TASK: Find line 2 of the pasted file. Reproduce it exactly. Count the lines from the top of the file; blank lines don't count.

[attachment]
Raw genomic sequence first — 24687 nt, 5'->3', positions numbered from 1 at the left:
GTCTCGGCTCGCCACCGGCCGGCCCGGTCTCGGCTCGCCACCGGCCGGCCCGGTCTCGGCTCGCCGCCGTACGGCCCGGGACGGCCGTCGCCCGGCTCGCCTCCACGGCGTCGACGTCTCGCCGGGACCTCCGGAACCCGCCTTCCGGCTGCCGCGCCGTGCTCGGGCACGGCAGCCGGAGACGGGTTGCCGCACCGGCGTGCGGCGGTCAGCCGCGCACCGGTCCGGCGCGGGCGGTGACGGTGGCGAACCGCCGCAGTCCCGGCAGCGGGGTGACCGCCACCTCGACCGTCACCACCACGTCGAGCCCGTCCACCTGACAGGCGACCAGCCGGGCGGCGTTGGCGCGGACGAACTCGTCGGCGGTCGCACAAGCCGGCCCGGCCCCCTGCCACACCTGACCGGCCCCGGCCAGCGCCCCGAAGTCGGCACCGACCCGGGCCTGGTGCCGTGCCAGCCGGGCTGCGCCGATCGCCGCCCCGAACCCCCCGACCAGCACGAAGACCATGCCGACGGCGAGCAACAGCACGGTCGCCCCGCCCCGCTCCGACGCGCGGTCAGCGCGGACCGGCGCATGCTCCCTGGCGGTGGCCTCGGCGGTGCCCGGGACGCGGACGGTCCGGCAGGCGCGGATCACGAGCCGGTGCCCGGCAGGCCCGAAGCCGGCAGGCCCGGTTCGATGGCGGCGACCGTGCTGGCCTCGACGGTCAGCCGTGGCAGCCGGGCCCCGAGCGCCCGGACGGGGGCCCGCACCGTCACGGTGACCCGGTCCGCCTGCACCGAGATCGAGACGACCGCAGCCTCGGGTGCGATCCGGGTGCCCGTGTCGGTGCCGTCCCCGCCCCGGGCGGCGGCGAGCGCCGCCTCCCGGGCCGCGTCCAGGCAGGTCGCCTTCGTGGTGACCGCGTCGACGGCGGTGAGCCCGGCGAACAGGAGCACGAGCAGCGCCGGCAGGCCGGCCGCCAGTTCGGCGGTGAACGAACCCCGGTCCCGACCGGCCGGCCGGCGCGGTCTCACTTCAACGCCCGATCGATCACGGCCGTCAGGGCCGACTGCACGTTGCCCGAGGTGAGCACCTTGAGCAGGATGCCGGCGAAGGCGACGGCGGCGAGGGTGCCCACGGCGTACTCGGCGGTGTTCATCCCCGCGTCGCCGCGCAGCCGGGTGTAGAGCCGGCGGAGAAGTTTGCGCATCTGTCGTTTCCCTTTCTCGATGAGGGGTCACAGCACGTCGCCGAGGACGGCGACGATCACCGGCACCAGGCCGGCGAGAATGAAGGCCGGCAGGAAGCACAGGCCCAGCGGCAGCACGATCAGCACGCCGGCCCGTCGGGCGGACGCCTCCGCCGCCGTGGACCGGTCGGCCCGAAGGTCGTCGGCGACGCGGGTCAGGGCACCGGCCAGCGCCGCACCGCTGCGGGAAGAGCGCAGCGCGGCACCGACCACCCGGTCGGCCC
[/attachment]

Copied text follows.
GTCTCGGCTCGCCACCGGCCGGCCCGGTCTCGGCTCGCCACCGGCCGGCCCGGTCTCGGCTCGCCGCCGTACGGCCCGGGACGGCCGTCGCCCGGCTCGCCTCCACGGCGTCGACGTCTCGCCGGGACCTCCGGAACCCGCCTTCCGGCTGCCGCGCCGTGCTCGGGCACGGCAGCCGGAGACGGGTTGCCGCACCGGCGTGCGGCGGTCAGCCGCGCACCGGTCCGGCGCGGGCGGTGACGGTGGCGAACCGCCGCAGTCCCGGCAGCGGGGTGACCGCCACCTCGACCGTCACCACCACGTCGAGCCCGTCCACCTGACAGGCGACCAGCCGGGCGGCGTTGGCGCGGACGAACTCGTCGGCGGTCGCACAAGCCGGCCCGGCCCCCTGCCACACCTGACCGGCCCCGGCCAGCGCCCCGAAGTCGGCACCGACCCGGGCCTGGTGCCGTGCCAGCCGGGCTGCGCCGATCGCCGCCCCGAACCCCCCGACCAGCACGAAGACCATGCCGACGGCGAGCAACAGCACGGTCGCCCCGCCCCGCTCCGACGCGCGGTCAGCGCGGACCGGCGCATGCTCCCTGGCGGTGGCCTCGGCGGTGCCCGGGACGCGGACGGTCCGGCAGGCGCGGATCACGAGCCGGTGCCCGGCAGGCCCGAAGCCGGCAGGCCCGGTTCGATGGCGGCGACCGTGCTGGCCTCGACGGTCAGCCGTGGCAGCCGGGCCCCGAGCGCCCGGACGGGGGCCCGCACCGTCACGGTGACCCGGTCCGCCTGCACCGAGATCGAGACGACCGCAGCCTCGGGTGCGATCCGGGTGCCCGTGTCGGTGCCGTCCCCGCCCCGGGCGGCGGCGAGCGCCGCCTCCCGGGCCGCGTCCAGGCAGGTCGCCTTCGTGGTGACCGCGTCGACGGCGGTGAGCCCGGCGAACAGGAGCACGAGCAGCGCCGGCAGGCCGGCCGCCAGTTCGGCGGTGAACGAACCCCGGTCCCGACCGGCCGGCCGGCGCGGTCTCACTTCAACGCCCGATCGATCACGGCCGTCAGGGCCGACTGCACGTTGCCCGAGGTGAGCACCTTGAGCAGGATGCCGGCGAAGGCGACGGCGGCGAGGGTGCCCACGGCGTACTCGGCGGTGTTCATCCCCGCGTCGCCGCGCAGCCGGGTGTAGAGCCGGCGGAGAAGTTTGCGCATCTGTCGTTTCCCTTTCTCGATGAGGGGTCACAGCACGTCGCCGAGGACGGCGACGATCACCGGCACCAGGCCGGCGAGAATGAAGGCCGGCAGGAAGCACAGGCCCAGCGGCAGCACGATCAGCACGCCGGCCCGTCGGGCGGACGCCTCCGCCGCCGTGGACCGGTCGGCCCGAAGGTCGTCGGCGACGCGGGTCAGGGCACCGGCCAGCGCCGCACCGCTGCGGGAAGAGCGCAGCGCGGCACCGACCACCCGGTCGGCCC